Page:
36 You won’t remember later Ideas come unexpectedly – Write them down Writing early and often helps develop critical thinking – Keep a thought journal Writing regularly helps your writing flow – Make notes of what to do next 36

37 Giving and receiving feedback Not all feedback is useful – The more often you get it, the better you can judge its worth Feedback at different stages will let you focus on different things – Getting it all at once is overwhelming Make and keep regular appointments with your supervisor Learn to use each other 37

38 You can’t judge your own work What you think you wrote is seldom the same as what you did write – Knowledge curse Reviewer should help you see the difference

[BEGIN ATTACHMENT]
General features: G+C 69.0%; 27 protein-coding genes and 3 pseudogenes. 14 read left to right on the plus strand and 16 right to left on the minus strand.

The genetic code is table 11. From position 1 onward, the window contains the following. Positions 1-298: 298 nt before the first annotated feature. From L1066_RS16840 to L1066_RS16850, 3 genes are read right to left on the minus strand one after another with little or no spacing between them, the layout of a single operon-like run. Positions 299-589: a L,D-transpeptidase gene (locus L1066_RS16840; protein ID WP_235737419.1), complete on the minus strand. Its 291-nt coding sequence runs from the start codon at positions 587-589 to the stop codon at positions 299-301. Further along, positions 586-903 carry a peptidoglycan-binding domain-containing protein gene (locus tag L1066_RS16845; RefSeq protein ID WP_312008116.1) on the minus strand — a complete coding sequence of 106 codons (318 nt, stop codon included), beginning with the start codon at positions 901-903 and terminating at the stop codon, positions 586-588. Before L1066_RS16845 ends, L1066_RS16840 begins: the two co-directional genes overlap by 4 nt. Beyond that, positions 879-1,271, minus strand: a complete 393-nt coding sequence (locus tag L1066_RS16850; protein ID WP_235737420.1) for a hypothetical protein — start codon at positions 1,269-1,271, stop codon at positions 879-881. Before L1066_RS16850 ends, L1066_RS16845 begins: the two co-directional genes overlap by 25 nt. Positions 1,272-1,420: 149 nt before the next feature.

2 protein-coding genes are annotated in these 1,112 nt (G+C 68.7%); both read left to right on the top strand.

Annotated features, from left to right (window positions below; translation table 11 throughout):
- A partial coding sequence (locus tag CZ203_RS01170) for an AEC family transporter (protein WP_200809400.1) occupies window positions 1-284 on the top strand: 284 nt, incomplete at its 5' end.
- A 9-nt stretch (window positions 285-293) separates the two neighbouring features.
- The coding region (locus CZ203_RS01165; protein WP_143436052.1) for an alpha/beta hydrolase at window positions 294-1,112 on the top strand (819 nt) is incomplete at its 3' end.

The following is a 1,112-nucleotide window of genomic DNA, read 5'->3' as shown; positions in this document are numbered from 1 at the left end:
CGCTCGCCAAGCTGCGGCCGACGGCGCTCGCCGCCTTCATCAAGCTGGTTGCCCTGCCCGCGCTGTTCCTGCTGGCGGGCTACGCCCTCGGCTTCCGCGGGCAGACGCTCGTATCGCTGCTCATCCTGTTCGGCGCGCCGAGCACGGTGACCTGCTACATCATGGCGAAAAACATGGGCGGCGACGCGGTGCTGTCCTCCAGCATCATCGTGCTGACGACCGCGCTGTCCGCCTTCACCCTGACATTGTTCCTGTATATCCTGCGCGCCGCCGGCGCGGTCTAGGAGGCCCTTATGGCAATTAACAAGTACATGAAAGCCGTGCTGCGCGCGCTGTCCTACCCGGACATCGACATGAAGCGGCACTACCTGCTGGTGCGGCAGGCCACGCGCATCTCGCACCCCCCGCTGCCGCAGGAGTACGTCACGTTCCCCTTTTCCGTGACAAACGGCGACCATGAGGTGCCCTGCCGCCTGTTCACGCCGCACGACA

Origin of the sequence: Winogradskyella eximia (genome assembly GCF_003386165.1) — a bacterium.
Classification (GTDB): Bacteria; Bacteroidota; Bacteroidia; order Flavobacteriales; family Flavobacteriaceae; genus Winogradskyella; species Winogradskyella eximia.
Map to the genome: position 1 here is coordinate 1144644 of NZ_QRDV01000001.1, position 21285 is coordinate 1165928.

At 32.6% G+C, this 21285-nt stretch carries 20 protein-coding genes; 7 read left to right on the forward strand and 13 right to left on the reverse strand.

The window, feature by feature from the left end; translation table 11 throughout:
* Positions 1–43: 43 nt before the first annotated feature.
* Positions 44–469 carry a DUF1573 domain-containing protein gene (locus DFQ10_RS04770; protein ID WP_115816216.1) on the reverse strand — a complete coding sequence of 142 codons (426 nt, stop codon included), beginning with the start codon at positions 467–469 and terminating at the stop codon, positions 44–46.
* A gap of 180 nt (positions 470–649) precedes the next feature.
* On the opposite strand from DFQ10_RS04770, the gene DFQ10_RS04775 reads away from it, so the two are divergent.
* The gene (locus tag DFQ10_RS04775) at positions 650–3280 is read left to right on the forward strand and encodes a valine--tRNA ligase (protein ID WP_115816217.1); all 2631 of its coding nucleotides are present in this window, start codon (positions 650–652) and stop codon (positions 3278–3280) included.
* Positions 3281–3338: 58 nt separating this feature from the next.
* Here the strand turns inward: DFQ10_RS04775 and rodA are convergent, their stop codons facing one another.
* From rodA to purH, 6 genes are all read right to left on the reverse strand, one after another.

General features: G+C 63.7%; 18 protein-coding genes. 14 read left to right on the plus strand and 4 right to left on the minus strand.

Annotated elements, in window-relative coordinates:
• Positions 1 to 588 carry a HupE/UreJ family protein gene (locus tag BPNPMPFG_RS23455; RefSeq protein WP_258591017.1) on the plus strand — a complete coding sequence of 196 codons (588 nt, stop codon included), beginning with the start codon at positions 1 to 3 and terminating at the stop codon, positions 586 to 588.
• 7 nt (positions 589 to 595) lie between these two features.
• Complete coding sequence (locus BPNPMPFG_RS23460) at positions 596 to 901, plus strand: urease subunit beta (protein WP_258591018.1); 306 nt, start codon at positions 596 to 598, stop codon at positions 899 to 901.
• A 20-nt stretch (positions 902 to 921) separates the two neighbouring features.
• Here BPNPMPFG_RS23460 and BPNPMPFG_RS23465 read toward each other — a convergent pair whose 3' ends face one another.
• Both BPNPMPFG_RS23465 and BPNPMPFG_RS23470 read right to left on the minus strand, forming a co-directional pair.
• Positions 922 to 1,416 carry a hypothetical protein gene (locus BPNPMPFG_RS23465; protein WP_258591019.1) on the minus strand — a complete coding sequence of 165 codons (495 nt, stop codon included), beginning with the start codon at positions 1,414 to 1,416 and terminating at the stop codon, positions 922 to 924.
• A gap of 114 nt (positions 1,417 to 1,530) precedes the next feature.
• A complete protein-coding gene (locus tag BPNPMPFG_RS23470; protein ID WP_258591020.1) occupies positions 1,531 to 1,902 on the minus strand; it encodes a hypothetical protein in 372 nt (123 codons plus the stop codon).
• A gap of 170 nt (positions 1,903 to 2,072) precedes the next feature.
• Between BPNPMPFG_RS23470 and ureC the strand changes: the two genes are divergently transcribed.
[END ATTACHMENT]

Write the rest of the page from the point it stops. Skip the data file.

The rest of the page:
39 Guiding questions for feedback What am I looking at here? – What kind of writing is this? (e.g, intro chapter, independent paper) – What stage in the writing process? (early draft, nearly finished) – Who is the audience? (How much do they know? What will they be skeptical to?) What is the knowledge gap (relevance, context)? What is the research question (aim)? What is the author’s main claim (thesis statement)? What reasoning or evidence is needed to back up that claim? – Is the research design sufficient for providing that support?

40 Feedback session Listen to author – Let author talk about the status of the paper and where he/she needs help – Have the author tell the basic story Respond – Use guiding questions to talk to author about paper; compare what they say about their work to what you read – Ask author to clarify areas about which you are unsure. (Don’t be afraid to admit you did not understand something!) – Remember to point out strong points so authors won’t fix what isn’t broken Plan next step – Together with the author, focus on the work ahead: what needs to be done next?

41 Thank you for your attention! And good luck!